At the American Society of Ophthalmic Plastic & Reconstructive Surgery's 2021 Fall Scientific Symposium, presentations on orbital complications included research on poorly positioned implants and factors associated with orbital compartment syndrome.
In the first orbit session presented at the American Society of Ophthalmic Plastic & Reconstructive Surgery's 2021 Fall Scientific Symposium, researchers outlined study findings on characteristics of malpositioned orbital implants following orbital fracture repair and factors associated with visual outcomes in orbital compartment syndrome (OCS).
In her presentation, Stella Chung, MD, of the Department of Ophthalmology and Visual Science at the Rutgers New Jersey Medical School, explained how improperly placed implants can lead to functional, cosmetic, and psychological complications.1
To investigate the characteristics of malpositioned implants and raise awareness of the prevalence of these complications, “we performed a 15-year retrospective chart review of all patients who had undergone orbital fracture repair and had postoperative CT scans,” Chung explained.
All participants were referred to a single center between 2005 and 2021, and implants were considered malpositioned if they “did not cover the bony ledges of the fracture, impinged on orbital structures, or extended beyond the confines of the orbit.”
Seventy-seven patients were included in the analysis, and orbital floor fracture was the most reported orbital fracture type (52 of 77; 68%). This was followed by combined orbital floor and medial wall fractures.
In addition, “about 11 patients were completely asymptomatic and the malposition implant was frequently discovered incidentally,” Chung said. She then walked through individual cases of patients included in the study, noting where malposition occurred.
Overall, researchers found incorrect positioning of an orbital fracture implant was extraordinarily common and largely unrecognized as a complication by most nonophthalmologists performing orbital fracture repairs.
“Many patients required reoperation to address postoperative complications while some patients deferred additional surgery despite symptoms,” Chung noted. “Instituting routine CT imaging after fracture repair would not only confirm implant location, but it would also serve as a useful adjunct for surgeons to continually assess and improve their surgical proficiency,” she concluded.
In a separate presentation, Andrew Lin, MD, of the Department of Ophthalmology at the New York University School of Medicine, discussed research on factors contributing to visual outcomes in OCS, which can cause permanent vision loss.2 In particular, Lin and colleagues sought to determine if time from OCS onset to intervention impacted visual outcomes in these patients.
To begin his presentation, Lin outlined the case of an 89-year-old woman with orbital trauma due to a fall. Six hours after the injury, the woman was transferred to the University of Iowa. “She had a left orbital floor blowout fracture with proptosis and globe tenting,” he explained. After receiving an OCS being diagnosis, the patient underwent lateral canthotomy and cantholysis (LCC).
This case, among others, served as the impetus behind the 20-year retrospective chart review, carried out at the University of Iowa. Twenty-nine patients who underwent emergency LCC or lid splitting between 1989 and 2018 were included in the review. Any patient with a ruptured globe was excluded from final analyses, and the mean patient age was 61.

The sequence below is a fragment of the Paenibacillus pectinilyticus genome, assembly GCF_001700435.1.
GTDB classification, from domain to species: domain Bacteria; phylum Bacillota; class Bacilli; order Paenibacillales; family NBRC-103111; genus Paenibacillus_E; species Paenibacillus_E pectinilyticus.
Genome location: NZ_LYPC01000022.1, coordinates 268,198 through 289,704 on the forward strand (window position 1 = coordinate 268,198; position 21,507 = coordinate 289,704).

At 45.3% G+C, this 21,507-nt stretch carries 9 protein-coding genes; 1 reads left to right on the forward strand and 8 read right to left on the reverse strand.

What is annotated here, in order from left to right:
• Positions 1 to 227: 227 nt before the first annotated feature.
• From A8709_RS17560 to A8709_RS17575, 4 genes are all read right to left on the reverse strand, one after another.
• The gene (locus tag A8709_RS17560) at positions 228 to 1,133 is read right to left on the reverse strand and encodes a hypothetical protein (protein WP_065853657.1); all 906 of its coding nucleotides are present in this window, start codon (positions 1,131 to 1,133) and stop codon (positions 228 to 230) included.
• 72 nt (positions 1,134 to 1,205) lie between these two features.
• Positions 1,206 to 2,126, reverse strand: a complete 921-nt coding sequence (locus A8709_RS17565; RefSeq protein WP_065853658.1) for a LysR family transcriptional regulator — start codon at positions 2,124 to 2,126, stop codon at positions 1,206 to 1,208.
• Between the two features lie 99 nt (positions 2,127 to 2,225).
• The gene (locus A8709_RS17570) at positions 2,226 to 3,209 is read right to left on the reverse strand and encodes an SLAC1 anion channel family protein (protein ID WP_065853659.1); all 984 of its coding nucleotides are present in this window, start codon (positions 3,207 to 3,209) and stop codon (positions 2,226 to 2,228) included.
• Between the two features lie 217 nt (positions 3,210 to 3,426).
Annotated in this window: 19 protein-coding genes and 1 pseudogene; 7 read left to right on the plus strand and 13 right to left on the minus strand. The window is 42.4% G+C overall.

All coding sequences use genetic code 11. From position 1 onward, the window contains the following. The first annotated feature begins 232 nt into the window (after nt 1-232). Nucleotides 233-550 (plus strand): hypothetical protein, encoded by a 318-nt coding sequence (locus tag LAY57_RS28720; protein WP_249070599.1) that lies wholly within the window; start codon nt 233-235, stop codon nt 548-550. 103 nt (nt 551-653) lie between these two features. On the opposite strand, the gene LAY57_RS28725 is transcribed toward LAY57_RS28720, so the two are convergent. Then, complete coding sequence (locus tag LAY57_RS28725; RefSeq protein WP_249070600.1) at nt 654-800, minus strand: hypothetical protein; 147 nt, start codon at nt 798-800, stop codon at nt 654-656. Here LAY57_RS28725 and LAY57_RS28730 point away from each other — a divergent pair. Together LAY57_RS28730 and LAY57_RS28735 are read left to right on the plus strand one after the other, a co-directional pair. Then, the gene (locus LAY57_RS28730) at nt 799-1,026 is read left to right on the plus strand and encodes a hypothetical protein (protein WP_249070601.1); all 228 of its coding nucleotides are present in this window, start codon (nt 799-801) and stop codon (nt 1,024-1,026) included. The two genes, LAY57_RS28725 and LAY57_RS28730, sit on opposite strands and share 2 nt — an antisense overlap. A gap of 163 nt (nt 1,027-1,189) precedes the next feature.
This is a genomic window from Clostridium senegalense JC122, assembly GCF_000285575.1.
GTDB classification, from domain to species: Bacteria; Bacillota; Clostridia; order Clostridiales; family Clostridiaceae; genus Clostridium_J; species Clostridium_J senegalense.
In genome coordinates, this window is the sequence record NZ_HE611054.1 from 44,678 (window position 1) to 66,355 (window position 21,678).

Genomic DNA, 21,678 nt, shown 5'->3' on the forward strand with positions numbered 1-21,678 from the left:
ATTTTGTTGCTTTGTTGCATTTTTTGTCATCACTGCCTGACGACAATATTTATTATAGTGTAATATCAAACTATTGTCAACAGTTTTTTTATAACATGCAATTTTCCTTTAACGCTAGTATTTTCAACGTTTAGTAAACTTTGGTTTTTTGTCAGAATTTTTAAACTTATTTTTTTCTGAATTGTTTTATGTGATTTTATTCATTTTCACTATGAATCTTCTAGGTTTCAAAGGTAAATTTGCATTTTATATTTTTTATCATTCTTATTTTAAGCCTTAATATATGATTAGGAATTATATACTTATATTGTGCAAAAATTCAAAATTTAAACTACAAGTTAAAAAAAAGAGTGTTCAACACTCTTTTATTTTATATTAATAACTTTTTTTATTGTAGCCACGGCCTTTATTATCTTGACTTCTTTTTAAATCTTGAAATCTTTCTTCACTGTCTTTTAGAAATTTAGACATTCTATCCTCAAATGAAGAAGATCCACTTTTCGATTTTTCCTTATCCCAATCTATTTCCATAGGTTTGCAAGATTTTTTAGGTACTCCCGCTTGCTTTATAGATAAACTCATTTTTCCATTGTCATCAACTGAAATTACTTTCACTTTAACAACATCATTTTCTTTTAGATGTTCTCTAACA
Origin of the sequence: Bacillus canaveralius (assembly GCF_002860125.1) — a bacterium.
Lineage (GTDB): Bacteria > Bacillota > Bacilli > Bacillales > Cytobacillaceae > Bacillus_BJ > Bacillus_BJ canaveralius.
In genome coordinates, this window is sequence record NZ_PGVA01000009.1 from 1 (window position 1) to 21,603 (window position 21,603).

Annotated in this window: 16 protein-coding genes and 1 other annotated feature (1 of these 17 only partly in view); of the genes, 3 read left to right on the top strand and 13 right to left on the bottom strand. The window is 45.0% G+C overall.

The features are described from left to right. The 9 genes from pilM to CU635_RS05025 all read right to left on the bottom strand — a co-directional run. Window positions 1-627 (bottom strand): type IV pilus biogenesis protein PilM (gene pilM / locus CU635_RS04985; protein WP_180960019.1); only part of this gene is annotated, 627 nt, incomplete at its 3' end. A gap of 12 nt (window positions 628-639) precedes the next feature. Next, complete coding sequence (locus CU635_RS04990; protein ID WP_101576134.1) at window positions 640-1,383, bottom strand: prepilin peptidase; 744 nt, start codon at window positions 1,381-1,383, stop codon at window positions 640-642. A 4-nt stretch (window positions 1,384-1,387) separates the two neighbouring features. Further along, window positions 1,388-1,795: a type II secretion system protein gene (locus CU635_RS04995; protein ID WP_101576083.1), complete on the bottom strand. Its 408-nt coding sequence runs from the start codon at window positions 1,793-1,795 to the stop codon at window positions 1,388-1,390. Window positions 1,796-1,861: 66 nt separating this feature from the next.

Because covariate analyses of all patient factors assessed demonstrated a significant association of age and sex with LogMar change without significant correlation with LCC, the researchers included these 2 variables as covariates in regression analyses carried out to assess the association between LCC and LogMar change.
Specifically, the researchers found younger age and female sex demonstrated a significant correlation with improved final vision whereby time by itself did not, Lin explained.
“Everyone presented with elevated pressures, with a postoperative mean [intraocular pressure] of 26, and there was a 1.0 reduction in LogMar, which corresponds to around 7 lines of vision improvement,” Lin said.
Although no significant correlation was found between time to surgical intervention and visual improvement, “given that LCC or lid splitting is the only modifiable factor we have, urgency is recommended regardless of elapsed time from OCS onset” he stressed.
The study’s retrospective nature, potentially incomplete and inaccurate chart documentation, and the use of injury onset as a surrogate for OCS mark limitations to the analysis. In addition, most patients traveled to the center from rural locations “which extended their time to treatment, which may have also impacted the significance of time in visual recovery.”
1. Chung S, Sadek H, Langer P. Characteristics of malpositioned orbital implants following orbital fracture repair. Presented at: ASOPRS Fall Scientific Symposium; November 11-12, 2021; New Orleans, LA. Accessed November 11, 2021. https://asoprsfall.virtualbyvario.com/wp-content/uploads/2021/10/ASOPRS_2021_fall_syllabus_FINAL.pdf
2. Lin AC, Fox AR, Zimmerman MB, Shriver EM. Factors contributing to visual outcome in orbital compartment syndrome. Presented at: ASOPRS Fall Scientific Symposium; November 11-12, 2021; New Orleans, LA. Accessed November 11, 2021. https://asoprsfall.virtualbyvario.com/wp-content/uploads/2021/10/ASOPRS_2021_fall_syllabus_FINAL.pdf